Magnetical observations on the variation and dip of the needle
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Magnetical observations on the variation and dip of the needle made during the voyage of the Coquille from Toulon to Port Jackson in 1822, 3, and 4

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Published by William Blackwood, T. Cadell in Edinburgh, London .
Written in English

Subjects:

  • Compass.,
  • Magnetic ranges.,
  • Scientific expeditions -- Brazil.,
  • Scientific expeditions -- France.

Book details:

Edition Notes

Statementby M. Duperrey ; communicated by Sir Thomas Makdougall Brisbane.
SeriesLandmarks of science II
ContributionsMakdougall-Brisbane, Thomas, Sir, 1773-1860.
Classifications
LC ClassificationsQ111 .H35, QC849 .H35
The Physical Object
FormatMicroform
Paginationp. 254-257
Number of Pages257
ID Numbers
Open LibraryOL21866598M

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Observations on the Dip and Variation of the Magnetic Needle, and on the Intensity of the Magnetic Force; Made during the Late Voyage in Search of a North West Passage. Sabine, E Philosophical Transactions of the Royal Society of London (). . Internet Archive BookReader An Account of the Cause of the Change of the Variation of the Magnetical Needle; With an Hypothesis of the Structure of the Internal Parts of the Earth: As It Was Proposed to the Royal Society in One of Their Late Meetings. By Edm. Halley. an assistant twice in the same hour with my observations of the dip, I will give some examples; Daily Variation. - Dip. Bifilar. " In order to ascertain if there is a monthly variation of the dip in the course of the year, I began, from April, , to observe the dip in its I made observations of the magnetical intensity and. Magnetic declination, or magnetic variation, is the angle on the horizontal plane between magnetic north (the direction the north end of a magnetized compass needle points, corresponding to the direction of the Earth's magnetic field lines) and true north (the direction along a meridian towards the geographic North Pole).This angle varies depending on position on the Earth's surface and.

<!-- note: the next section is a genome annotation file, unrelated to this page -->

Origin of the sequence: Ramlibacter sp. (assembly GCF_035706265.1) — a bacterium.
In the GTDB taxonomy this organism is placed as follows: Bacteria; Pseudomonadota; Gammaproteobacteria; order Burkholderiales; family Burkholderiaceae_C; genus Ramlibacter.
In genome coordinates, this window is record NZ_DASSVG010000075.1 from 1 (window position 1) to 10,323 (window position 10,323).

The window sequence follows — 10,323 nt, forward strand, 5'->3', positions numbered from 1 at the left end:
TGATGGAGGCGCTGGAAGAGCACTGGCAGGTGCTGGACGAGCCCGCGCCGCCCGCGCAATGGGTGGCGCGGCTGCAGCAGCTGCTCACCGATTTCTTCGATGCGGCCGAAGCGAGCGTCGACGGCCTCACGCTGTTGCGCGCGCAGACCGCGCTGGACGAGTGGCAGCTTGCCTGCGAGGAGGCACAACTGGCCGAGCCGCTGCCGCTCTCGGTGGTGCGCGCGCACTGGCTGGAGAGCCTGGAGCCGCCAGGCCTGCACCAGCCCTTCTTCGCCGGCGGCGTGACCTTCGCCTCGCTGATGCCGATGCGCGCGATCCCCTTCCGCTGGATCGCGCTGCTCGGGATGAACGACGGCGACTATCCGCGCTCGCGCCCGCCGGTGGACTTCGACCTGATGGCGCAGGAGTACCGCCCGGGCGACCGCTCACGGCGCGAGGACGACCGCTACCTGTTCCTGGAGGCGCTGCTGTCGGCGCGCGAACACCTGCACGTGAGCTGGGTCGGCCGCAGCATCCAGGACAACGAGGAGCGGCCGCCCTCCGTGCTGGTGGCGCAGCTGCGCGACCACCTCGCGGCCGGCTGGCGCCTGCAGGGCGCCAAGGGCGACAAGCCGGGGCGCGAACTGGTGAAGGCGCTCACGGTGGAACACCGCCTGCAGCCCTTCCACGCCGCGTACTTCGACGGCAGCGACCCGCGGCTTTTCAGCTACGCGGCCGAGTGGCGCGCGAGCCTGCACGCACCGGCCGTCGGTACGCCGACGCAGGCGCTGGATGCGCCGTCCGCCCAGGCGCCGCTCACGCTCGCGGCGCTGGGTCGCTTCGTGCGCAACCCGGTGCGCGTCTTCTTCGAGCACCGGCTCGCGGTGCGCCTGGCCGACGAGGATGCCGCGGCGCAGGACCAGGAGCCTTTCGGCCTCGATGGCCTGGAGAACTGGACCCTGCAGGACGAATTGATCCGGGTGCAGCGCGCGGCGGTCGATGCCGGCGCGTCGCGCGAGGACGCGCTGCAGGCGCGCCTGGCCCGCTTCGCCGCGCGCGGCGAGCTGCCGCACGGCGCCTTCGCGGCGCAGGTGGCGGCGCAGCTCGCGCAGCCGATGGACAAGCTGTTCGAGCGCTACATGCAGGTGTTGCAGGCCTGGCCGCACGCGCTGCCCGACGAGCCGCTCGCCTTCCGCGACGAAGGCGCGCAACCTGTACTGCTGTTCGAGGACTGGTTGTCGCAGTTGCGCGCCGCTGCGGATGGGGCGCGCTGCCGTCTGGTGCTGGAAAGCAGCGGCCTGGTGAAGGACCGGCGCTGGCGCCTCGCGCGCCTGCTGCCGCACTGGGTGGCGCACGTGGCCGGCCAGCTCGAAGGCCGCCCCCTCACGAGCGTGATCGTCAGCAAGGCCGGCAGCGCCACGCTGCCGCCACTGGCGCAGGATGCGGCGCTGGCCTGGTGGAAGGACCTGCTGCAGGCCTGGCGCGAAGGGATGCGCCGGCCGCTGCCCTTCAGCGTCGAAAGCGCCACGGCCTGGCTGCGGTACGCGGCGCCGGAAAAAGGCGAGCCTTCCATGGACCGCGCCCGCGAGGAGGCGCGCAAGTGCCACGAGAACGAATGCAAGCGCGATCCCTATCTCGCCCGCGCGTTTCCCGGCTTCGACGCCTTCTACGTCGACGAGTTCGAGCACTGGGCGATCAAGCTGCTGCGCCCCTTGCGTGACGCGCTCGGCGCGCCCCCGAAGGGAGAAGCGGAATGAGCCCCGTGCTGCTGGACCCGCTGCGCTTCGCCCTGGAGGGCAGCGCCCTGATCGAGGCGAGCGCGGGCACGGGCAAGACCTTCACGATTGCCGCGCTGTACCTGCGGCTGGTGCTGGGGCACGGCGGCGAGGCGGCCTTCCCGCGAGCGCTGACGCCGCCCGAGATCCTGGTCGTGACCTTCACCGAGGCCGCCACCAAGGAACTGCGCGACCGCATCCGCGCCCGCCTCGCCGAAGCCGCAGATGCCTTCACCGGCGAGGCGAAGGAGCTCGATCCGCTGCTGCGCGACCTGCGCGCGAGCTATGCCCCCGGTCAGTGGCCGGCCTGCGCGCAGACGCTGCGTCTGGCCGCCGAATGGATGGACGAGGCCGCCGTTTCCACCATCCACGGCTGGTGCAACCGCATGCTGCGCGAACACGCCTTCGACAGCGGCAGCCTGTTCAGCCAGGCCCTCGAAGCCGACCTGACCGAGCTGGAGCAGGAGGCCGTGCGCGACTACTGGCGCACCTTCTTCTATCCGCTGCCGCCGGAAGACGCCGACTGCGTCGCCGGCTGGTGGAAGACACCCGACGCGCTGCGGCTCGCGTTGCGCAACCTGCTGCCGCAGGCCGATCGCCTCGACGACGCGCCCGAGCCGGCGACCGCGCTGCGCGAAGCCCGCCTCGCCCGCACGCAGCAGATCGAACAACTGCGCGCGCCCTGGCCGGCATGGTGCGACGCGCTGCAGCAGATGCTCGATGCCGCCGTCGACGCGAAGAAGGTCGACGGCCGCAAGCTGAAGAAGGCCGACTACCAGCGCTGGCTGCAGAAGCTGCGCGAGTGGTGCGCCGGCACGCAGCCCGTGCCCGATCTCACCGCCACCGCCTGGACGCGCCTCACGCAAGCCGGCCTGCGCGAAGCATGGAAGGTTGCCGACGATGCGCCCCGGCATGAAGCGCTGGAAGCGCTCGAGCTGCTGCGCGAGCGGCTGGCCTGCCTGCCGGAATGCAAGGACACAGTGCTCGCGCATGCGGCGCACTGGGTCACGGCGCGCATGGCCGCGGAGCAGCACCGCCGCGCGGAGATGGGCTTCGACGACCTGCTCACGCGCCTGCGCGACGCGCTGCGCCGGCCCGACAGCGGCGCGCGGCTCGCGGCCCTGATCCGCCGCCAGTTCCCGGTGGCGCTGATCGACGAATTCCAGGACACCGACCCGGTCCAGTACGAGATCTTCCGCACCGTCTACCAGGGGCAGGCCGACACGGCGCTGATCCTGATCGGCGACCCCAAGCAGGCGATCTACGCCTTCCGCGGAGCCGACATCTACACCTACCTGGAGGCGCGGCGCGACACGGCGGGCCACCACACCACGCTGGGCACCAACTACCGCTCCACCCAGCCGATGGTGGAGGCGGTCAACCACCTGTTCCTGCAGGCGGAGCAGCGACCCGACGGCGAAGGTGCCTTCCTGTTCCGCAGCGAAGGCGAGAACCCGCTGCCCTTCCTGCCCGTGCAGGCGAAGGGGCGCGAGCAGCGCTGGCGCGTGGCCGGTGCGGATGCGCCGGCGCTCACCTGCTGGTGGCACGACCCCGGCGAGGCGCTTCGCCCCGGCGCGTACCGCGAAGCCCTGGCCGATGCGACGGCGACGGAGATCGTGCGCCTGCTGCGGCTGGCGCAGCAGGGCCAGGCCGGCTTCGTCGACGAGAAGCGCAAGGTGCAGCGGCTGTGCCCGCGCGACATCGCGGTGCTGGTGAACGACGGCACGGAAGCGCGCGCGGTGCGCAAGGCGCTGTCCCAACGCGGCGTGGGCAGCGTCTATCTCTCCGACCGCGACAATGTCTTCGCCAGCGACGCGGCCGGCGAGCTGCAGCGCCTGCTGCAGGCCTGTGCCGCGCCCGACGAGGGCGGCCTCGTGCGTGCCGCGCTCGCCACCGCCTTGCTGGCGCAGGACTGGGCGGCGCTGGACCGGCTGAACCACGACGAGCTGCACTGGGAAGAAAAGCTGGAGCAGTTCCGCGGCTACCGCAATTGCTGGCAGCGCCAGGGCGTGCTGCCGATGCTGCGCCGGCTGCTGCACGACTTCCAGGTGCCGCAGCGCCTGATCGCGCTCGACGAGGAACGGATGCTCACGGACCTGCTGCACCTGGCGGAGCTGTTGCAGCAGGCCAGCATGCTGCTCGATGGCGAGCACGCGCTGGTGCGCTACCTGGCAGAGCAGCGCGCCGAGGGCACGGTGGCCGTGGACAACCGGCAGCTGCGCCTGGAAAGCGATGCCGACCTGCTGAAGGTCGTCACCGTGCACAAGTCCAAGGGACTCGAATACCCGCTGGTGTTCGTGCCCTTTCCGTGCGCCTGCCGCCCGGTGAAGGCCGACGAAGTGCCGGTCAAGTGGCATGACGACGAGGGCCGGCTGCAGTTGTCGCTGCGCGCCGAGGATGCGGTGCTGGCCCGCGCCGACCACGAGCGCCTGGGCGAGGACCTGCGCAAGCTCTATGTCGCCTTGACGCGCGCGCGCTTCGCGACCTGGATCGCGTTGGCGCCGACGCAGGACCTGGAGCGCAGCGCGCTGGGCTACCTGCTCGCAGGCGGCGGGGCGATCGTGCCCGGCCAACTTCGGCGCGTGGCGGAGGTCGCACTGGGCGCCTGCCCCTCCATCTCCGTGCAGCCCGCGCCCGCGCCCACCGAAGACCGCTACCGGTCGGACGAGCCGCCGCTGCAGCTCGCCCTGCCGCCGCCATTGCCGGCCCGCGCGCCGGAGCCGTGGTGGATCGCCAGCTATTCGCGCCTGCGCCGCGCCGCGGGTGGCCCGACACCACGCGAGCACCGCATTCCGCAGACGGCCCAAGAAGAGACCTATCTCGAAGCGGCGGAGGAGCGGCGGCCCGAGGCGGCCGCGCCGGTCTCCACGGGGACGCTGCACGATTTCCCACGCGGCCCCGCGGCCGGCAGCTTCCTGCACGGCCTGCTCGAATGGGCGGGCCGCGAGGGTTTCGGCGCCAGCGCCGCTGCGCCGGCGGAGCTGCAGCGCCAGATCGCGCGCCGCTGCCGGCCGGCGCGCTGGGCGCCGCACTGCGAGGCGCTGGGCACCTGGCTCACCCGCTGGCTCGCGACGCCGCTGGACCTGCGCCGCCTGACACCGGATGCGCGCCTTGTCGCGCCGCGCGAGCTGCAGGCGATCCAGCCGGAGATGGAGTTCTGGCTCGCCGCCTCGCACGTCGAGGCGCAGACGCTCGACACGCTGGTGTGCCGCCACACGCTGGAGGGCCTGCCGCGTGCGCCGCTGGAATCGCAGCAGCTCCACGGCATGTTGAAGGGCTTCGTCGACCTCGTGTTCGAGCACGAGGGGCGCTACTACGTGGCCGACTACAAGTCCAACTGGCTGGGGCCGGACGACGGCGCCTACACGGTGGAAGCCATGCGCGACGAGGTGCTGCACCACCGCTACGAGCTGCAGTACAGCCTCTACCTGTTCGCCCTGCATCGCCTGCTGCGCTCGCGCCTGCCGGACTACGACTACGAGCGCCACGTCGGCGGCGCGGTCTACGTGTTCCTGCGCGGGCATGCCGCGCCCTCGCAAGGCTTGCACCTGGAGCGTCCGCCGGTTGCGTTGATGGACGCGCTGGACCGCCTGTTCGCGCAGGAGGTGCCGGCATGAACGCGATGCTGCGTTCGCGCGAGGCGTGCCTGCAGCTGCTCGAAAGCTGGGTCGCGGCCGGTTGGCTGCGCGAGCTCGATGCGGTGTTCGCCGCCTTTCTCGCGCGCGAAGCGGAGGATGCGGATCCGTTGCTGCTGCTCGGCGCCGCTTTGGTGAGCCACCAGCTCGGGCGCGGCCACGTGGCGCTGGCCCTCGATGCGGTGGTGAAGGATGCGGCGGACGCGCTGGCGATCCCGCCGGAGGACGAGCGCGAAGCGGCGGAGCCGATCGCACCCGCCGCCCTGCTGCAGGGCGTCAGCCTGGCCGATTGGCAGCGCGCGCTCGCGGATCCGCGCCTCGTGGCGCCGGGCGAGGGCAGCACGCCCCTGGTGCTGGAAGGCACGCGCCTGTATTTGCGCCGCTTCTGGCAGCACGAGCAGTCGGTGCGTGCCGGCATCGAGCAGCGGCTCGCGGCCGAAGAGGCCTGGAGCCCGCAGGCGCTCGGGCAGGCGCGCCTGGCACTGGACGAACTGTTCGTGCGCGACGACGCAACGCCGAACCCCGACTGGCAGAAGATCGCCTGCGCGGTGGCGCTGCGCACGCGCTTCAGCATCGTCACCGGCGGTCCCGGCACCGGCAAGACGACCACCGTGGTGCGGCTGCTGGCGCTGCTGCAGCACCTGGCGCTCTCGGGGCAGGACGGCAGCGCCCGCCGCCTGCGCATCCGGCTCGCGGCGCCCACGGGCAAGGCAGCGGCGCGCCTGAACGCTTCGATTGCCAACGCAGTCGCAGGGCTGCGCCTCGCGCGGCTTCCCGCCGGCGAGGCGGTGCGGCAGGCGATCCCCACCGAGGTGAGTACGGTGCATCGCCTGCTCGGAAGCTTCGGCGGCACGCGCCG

Norman's book gave the first lengthy treatment of magnetic dip and described a special instrument, the dipping needle, for measuring it. Norman, however, made no attempt to explain the cause of dip. In contrast to Norman's book, William Gilbert's De Magnete (), with a preface by London navigational authority Edward Wright, sought to explain.   Magnetic Variation in the United States: Being a Compilation of Observations Made in America From the Year to the Present Date; [Stone, Jacob Bennett] on *FREE* shipping on qualifying offers. Magnetic Variation in the United States: Being a Compilation of Observations Made in America From the Year to the Present Date;Author: Jacob Bennett Stone.   BOOK V. I. Of the dip of the magnetic needle II. Diagram showing dip of the magnetic needle in different positions of a sphere and horizons of the earth in which there is a variation of dip III. An instrument for showing by the action of a loadstone the degree of dip below the horizon in any latitude. Description of the instrument; its uses :   Sabine E () Observations on the dip and variation of the magnetic needle, and on the intensity of the magnetic force; made during the late voyage in search of a north west passage. Philos Trans R Soc Lond – CrossRef Google ScholarCited by: 2.

Lloyd, H. () Account of the magnetical observatory of Dublin and of the instruments and methods of observation employed there., Dublin U.P. Macdonald, J. () Observations of the diurnal variation of the magnetic needle at Fort Marlborough, Sumatra. Phil. Trans. Roy. Soc. Lond., 86, Cited by: 5. The Bakerian Medal is one of the premier medals of the Royal Society that recognizes exceptional and outstanding science. It comes with a medal award and a prize lecture. The medalist is required to give a lecture on any topic related to physical is awarded annually to individuals in the field of physical sciences, including computer red by: The Royal Society.   On the Magnet/ From Wikisource. The discovery of dip excited for many years the hope that it would be able to be used for the determination of latitude, and thus avoid celestial observations and the accompanying calculations, or be useful in thick weather, just as it was hoped to use variation to determine longitude” (Waters, The Art of Navigation, pp. ). A similar.